I also feel Do the Right Thing helped pave the way for the independent film movement that flourished in the 90’s.  Yes, I know, it wasn’t actually an independent film, but ask an average person and they will guess that it was.  It was basically an independent film that Universal just distributed.  Spike Lee created a piece of art that was his on every level.  He wrote, directed and starred, he had his father write and perform the score, he casted all his friends.  This was the mentality that independent film was centered around and even though it wasn’t an independent film, it showed film audiences that this style film could be both entertaining and thought provoking.  I find it hard to believe that movies like Pulp Fiction or Clerks or Swingers would have been as popular and recognized if it wasn’t for Lee.

The last point I feel I need to make about this movie has to do with its ending.  I don’t want to spoil it, but it was hard to sit and watch this movie and not think of the race issues that have been all over the news of late.  I find it both interesting and disturbing that a movie 25 years old can present a scenario that is taking up major time in current new cycles.  Lee tried to shine a light on inner city issues and, with all the acclaim and notoriety the movie got, nobody really paid attention.

Do the Right Thing is a great movie.  It needs to be much higher on this list because there are very few more important films that have been made and probably none more important in the last 30 years.  While the styles and settings scream late 80’s early 90’s, the story and the message are at timeless as can be expected.  The acting is spot on.  The cinematography tells as much of the story as the dialogue.  It has everything a movie needs to be considered great.  Add in its historical significance and it should be one of the Top 20 movies of all time.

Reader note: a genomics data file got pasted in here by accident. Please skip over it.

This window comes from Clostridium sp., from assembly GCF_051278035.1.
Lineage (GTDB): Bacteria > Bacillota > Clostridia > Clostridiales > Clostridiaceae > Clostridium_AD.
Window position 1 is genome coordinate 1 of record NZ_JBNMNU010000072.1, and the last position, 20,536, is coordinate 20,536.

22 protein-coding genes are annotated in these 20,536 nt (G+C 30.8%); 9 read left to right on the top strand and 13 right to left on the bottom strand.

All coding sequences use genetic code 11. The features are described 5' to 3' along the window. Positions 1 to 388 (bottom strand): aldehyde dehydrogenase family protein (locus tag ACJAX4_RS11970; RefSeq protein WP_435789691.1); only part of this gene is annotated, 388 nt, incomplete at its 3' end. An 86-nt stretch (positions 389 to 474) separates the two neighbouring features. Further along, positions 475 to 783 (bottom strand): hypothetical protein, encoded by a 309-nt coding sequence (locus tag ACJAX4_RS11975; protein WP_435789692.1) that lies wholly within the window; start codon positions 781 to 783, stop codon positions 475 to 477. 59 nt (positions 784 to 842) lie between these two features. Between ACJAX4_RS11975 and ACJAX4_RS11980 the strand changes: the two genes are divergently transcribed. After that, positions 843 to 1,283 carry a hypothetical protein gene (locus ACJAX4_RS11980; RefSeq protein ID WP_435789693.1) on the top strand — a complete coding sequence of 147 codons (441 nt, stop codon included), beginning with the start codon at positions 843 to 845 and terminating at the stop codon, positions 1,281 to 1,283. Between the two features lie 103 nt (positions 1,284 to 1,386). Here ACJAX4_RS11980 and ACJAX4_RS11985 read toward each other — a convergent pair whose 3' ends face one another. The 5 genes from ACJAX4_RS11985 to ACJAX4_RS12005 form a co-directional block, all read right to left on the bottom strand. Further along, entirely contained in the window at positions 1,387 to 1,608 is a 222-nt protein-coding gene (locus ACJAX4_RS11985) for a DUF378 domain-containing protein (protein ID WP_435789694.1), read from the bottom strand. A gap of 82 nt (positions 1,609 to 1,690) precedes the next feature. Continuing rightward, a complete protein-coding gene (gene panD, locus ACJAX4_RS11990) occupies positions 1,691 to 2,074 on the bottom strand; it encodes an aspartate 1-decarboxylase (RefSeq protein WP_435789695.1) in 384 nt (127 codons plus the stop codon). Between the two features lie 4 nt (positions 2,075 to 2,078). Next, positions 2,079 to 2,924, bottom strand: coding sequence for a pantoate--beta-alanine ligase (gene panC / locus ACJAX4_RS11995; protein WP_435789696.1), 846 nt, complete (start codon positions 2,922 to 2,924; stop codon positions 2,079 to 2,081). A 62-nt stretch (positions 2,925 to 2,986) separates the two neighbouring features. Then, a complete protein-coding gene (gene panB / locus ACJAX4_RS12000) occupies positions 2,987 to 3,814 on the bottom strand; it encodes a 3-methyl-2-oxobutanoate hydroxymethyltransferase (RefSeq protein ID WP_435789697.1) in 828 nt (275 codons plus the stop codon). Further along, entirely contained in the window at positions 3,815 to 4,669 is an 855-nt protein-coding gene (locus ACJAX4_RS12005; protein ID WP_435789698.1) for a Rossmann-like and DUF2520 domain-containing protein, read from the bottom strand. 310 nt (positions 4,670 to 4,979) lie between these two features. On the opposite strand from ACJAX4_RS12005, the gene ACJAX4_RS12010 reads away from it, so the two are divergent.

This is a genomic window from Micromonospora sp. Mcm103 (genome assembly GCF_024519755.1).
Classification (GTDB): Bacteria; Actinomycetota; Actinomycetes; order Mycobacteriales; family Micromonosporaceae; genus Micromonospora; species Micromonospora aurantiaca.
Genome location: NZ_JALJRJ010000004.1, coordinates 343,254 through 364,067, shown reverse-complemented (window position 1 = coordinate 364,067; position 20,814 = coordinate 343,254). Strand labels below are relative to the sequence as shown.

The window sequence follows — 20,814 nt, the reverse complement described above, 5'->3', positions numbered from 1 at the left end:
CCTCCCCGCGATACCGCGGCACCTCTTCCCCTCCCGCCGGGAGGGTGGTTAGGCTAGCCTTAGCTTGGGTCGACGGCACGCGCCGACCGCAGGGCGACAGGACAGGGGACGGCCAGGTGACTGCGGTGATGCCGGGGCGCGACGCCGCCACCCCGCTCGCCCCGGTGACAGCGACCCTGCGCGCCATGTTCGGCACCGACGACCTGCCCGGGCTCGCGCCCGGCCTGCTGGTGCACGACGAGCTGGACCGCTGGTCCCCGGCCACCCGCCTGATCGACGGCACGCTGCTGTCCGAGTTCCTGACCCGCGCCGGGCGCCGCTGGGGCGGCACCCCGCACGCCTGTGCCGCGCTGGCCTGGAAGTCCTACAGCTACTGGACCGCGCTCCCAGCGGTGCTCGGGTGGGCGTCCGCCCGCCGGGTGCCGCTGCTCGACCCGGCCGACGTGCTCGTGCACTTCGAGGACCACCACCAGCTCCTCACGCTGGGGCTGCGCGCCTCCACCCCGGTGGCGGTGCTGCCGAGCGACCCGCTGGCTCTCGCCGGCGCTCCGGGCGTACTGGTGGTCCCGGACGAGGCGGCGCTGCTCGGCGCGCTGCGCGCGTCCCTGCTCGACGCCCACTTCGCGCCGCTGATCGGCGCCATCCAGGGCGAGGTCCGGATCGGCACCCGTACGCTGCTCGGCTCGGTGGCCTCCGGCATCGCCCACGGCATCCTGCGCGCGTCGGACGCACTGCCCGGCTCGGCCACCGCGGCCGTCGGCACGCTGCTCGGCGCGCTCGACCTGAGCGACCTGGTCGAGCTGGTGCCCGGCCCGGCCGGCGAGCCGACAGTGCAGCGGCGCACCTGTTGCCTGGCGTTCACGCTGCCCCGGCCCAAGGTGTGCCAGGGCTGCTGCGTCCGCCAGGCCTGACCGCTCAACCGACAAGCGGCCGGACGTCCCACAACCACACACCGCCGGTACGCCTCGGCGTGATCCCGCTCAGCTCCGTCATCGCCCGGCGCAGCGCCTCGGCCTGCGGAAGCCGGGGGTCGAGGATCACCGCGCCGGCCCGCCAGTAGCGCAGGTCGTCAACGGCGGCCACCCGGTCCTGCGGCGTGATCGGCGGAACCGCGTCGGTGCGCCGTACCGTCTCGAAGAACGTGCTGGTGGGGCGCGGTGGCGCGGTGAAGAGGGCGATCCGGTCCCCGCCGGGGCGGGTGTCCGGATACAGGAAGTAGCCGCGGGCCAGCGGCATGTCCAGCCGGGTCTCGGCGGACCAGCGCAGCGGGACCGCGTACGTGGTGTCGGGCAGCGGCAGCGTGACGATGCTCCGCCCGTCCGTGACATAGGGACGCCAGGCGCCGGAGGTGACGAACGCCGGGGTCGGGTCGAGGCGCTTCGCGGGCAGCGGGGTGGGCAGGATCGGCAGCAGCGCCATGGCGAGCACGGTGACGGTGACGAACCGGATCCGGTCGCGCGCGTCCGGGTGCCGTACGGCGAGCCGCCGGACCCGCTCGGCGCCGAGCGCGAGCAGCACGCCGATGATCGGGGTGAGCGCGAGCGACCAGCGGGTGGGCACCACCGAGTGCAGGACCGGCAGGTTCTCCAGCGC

I give Do the Right Thing 5 out of 5 bowls of Chocolate Chip Cookie Dough ice cream.  It took a while before someone was allowed to put a twist on ice cream, but now we can’t imagine living without it.

From Jenny:

Out of the movies we’ve watched so far on this journey, this has been the most challenging to write about. This is because Do the Right Thing is an important film everyone should see.

 If you saw it in 1989, I’d recommend seeing it again.  It’s not an easy one to watch, and stirs up lots of difficult topics, ones that I tend to shy away from in groups of people larger than two.  Why?  So I don’t say the wrong thing, speak about something when I don’t have all the facts, offend someone, ask a question I’m supposed to know.  All my own fears.    But I don’t feel hopeless after watching it.  I feel disturbed, appropriately so, but I also feel awakened, and maybe that part of writing this blog is me finally starting to say how I feel about things I’ve don’t often discuss.